A Profile of Erik Ulin
Erik Ulin is not stressed out. Well, maybe he’s a little bothered by the 111 degree mid-August Las Vegas heat, or because he has to be in Vegas for ten straight days and he’s not really a Vegas kinda guy. But, nine months into his new position as President of Men’s Fashion for UBM Americas, Ulin is responsible for the men’s side of the business for Project, The Tents, The Collective, POOLTRADESHOW, and Magic, and he is not stressed out about the future of apparel trade shows. He is excited.
In a recent phone conversation Ulin defined his new role at UBM as “a privileged position.” He continued, “I’ve gone from the outside to the inside,” referring to his move from being a one-brand guy to now being responsible for the multiple brands that choose to align themselves with the aforementioned shows. “And I find it liberating,” he adds. Asked what his main focus has been, and what changes we can expect from what I call the “formula” of the tradeshow and how it differs from the past, he wasn’t shy with an answer. “The focus has been to set the stage for us to really be a business partner for our brands and our retailers on a year-round basis, not just the limited time we spend together during our shows in New York and Las Vegas. Gone are the days of just providing a meeting space: we need to lead the development of the industry going forward. So, as part of this, we have organized educational events [called Swimlessons] for brands across our shows, bringing experts to give seminars on issues, such as legalities, logistics, social media, retail buying, etc. These are opportunities not only for networking, but for learning how to do business better.”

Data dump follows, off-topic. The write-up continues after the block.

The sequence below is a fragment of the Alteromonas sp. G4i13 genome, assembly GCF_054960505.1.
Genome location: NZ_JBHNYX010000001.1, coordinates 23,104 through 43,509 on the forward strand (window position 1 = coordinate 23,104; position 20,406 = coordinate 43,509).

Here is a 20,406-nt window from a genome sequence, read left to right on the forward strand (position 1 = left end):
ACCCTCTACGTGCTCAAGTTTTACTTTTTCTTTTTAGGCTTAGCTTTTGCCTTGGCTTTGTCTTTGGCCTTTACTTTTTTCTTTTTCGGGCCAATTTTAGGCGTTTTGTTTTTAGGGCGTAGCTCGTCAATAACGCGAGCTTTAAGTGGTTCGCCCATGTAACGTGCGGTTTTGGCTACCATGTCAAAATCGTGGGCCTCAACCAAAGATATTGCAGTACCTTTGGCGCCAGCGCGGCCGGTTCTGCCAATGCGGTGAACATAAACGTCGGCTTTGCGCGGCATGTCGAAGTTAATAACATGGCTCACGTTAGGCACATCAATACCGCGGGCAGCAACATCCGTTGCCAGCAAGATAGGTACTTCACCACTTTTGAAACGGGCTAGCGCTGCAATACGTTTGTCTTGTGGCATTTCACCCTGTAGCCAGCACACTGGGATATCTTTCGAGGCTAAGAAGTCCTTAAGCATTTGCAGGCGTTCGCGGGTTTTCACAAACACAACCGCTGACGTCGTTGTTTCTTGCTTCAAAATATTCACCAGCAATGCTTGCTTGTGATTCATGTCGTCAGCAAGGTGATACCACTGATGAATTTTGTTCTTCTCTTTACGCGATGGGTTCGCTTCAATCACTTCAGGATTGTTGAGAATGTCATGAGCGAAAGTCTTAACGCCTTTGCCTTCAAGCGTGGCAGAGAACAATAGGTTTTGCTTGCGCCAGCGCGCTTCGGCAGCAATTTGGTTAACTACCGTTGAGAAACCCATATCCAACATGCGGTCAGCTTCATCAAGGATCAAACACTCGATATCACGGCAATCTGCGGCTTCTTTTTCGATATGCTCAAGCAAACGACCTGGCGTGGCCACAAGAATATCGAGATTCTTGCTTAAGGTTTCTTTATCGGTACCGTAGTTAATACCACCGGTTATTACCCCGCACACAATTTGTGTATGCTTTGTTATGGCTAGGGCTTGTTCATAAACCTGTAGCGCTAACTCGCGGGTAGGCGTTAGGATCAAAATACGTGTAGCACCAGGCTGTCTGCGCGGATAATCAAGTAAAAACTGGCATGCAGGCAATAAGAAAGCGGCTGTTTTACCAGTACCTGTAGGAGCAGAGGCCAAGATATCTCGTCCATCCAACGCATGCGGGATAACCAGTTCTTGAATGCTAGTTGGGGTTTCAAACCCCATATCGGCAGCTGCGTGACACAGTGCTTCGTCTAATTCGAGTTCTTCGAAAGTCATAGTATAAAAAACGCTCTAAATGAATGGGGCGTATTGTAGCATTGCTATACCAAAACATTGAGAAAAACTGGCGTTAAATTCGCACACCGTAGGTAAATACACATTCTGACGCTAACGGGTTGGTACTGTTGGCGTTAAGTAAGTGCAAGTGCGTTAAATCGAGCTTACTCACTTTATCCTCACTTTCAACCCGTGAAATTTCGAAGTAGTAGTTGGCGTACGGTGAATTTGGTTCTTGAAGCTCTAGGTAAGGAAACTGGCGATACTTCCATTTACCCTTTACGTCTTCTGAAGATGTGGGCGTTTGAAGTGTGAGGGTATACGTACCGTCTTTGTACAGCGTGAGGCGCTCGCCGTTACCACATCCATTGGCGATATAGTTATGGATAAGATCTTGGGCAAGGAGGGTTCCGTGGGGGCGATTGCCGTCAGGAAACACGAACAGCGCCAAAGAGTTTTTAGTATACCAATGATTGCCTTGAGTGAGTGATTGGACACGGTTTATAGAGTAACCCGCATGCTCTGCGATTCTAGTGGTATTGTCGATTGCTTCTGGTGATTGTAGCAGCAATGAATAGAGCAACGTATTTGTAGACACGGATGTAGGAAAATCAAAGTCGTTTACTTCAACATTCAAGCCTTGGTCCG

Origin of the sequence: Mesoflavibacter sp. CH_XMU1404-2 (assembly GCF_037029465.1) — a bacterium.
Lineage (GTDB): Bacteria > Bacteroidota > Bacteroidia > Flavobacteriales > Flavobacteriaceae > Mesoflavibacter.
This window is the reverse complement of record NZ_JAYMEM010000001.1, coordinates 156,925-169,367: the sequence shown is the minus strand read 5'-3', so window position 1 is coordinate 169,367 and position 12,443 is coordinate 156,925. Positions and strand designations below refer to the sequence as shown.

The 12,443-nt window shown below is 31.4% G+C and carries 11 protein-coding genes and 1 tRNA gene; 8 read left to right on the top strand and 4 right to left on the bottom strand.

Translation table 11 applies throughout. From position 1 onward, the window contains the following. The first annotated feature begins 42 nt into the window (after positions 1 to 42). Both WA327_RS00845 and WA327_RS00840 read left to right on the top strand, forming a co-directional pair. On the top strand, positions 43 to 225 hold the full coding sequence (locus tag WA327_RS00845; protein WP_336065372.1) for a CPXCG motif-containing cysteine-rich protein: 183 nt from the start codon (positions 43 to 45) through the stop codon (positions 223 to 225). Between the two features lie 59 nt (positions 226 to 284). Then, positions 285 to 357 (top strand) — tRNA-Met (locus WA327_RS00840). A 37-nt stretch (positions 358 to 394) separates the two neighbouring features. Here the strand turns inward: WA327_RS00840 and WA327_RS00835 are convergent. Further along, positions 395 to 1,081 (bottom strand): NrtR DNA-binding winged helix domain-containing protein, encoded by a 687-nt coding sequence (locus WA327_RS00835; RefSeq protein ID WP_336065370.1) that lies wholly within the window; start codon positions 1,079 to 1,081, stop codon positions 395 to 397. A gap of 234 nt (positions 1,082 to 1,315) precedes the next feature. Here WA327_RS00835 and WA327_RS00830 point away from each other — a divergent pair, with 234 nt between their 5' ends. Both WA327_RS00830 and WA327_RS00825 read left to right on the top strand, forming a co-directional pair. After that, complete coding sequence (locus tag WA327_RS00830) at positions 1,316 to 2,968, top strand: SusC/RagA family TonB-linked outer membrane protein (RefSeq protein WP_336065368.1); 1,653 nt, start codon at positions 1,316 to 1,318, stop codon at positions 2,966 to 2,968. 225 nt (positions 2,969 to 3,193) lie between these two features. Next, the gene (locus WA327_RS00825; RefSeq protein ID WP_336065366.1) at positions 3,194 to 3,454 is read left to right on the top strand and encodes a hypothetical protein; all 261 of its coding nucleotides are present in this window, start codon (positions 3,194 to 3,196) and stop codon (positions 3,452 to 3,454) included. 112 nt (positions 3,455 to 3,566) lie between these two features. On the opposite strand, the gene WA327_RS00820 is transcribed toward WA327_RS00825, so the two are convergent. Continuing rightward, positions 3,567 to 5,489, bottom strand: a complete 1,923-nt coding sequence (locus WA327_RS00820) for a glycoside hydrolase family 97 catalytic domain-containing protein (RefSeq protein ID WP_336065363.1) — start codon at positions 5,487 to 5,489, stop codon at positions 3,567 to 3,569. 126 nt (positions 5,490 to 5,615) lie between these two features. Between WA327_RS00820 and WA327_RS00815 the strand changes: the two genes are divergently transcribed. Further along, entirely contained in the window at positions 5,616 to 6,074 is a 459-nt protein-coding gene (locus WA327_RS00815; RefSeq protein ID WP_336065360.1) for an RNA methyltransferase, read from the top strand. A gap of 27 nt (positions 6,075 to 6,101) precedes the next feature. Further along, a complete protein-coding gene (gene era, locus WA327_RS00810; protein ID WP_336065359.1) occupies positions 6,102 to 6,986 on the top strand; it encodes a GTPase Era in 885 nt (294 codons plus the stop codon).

A team player and leader, Ulin knows and understands that his “team” is important in helping to find a voice and direction for their brand partners. It’s refreshing to witness his clear understanding of an entity that has at times stagnated. “It’s no secret that this year has been and continues to be a challenging one for brands and retailers alike,” he said. “And we feel we can play an important role in working on improving how the industry functions.”
I myself have had moments, standing at a gate in McCarran Airport waiting to board a plane, and thought thank god I’m leaving Las Vegas. Surely Erik Ulin could have those sentiments as well, but, chances are he will return with excitement and enthusiasm, because he is that kinda guy.